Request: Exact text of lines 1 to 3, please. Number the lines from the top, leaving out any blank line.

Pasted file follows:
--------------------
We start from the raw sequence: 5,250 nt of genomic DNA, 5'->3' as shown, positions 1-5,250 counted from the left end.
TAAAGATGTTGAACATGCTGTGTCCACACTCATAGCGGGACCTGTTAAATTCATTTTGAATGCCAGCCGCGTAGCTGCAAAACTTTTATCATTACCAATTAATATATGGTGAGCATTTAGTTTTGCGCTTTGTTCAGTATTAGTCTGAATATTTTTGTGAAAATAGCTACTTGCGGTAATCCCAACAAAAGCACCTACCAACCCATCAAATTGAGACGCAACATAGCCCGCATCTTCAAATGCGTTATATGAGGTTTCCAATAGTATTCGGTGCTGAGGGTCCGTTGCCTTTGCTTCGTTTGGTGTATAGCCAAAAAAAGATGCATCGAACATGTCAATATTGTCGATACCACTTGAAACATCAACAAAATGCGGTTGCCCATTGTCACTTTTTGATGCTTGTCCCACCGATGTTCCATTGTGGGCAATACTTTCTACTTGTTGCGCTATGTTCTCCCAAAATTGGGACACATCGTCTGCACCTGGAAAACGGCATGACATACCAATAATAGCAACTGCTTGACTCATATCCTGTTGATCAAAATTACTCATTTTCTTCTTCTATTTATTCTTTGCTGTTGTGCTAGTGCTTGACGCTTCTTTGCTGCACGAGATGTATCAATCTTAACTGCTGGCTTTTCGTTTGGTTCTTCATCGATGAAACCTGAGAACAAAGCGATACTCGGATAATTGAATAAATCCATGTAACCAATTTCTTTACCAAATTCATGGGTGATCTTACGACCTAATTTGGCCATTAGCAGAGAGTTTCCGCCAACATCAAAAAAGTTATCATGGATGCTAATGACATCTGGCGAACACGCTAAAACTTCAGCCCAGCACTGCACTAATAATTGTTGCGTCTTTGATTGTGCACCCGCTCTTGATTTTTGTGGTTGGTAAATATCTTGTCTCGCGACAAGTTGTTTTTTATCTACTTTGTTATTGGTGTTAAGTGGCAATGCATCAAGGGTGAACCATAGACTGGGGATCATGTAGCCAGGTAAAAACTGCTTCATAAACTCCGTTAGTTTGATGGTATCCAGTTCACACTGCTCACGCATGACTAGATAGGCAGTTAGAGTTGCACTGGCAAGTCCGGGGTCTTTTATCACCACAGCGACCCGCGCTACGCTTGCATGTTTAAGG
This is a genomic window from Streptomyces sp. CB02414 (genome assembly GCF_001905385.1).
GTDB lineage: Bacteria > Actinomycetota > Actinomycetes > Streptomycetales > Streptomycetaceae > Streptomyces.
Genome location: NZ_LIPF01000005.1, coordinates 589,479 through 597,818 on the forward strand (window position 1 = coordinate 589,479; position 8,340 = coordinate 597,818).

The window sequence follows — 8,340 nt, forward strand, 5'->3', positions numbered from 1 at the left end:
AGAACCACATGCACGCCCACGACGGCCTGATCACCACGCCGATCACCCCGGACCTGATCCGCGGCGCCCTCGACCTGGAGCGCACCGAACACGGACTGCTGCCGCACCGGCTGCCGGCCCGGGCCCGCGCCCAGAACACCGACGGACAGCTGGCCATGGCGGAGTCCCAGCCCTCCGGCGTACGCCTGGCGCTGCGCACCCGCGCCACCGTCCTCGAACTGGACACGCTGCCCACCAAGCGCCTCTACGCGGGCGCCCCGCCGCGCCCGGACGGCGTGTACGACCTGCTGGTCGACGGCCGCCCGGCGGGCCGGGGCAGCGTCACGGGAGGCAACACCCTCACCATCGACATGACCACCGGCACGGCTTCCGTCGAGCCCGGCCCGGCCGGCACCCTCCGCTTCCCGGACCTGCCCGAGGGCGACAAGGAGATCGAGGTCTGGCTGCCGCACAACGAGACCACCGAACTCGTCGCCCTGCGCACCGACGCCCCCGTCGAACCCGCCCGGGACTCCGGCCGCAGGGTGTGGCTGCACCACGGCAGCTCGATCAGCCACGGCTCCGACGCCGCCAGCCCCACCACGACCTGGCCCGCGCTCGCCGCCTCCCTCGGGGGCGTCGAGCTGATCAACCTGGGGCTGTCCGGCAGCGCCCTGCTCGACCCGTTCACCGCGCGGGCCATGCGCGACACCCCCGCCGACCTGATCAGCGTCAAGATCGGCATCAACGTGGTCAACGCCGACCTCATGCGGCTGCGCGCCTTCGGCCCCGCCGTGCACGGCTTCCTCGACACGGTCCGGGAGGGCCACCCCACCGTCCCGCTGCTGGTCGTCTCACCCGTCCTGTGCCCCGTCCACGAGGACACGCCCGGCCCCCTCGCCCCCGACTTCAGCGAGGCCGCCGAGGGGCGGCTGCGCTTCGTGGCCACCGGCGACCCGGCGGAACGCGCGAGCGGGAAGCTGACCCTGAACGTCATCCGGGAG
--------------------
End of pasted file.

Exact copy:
We start from the raw sequence: 5,250 nt of genomic DNA, 5'->3' as shown, positions 1-5,250 counted from the left end.
TAAAGATGTTGAACATGCTGTGTCCACACTCATAGCGGGACCTGTTAAATTCATTTTGAATGCCAGCCGCGTAGCTGCAAAACTTTTATCATTACCAATTAATATATGGTGAGCATTTAGTTTTGCGCTTTGTTCAGTATTAGTCTGAATATTTTTGTGAAAATAGCTACTTGCGGTAATCCCAACAAAAGCACCTACCAACCCATCAAATTGAGACGCAACATAGCCCGCATCTTCAAATGCGTTATATGAGGTTTCCAATAGTATTCGGTGCTGAGGGTCCGTTGCCTTTGCTTCGTTTGGTGTATAGCCAAAAAAAGATGCATCGAACATGTCAATATTGTCGATACCACTTGAAACATCAACAAAATGCGGTTGCCCATTGTCACTTTTTGATGCTTGTCCCACCGATGTTCCATTGTGGGCAATACTTTCTACTTGTTGCGCTATGTTCTCCCAAAATTGGGACACATCGTCTGCACCTGGAAAACGGCATGACATACCAATAATAGCAACTGCTTGACTCATATCCTGTTGATCAAAATTACTCATTTTCTTCTTCTATTTATTCTTTGCTGTTGTGCTAGTGCTTGACGCTTCTTTGCTGCACGAGATGTATCAATCTTAACTGCTGGCTTTTCGTTTGGTTCTTCATCGATGAAACCTGAGAACAAAGCGATACTCGGATAATTGAATAAATCCATGTAACCAATTTCTTTACCAAATTCATGGGTGATCTTACGACCTAATTTGGCCATTAGCAGAGAGTTTCCGCCAACATCAAAAAAGTTATCATGGATGCTAATGACATCTGGCGAACACGCTAAAACTTCAGCCCAGCACTGCACTAATAATTGTTGCGTCTTTGATTGTGCACCCGCTCTTGATTTTTGTGGTTGGTAAATATCTTGTCTCGCGACAAGTTGTTTTTTATCTACTTTGTTATTGGTGTTAAGTGGCAATGCATCAAGGGTGAACCATAGACTGGGGATCATGTAGCCAGGTAAAAACTGCTTCATAAACTCCGTTAGTTTGATGGTATCCAGTTCACACTGCTCACGCATGACTAGATAGGCAGTTAGAGTTGCACTGGCAAGTCCGGGGTCTTTTATCACCACAGCGACCCGCGCTACGCTTGCATGTTTAAGG
This is a genomic window from Streptomyces sp. CB02414 (genome assembly GCF_001905385.1).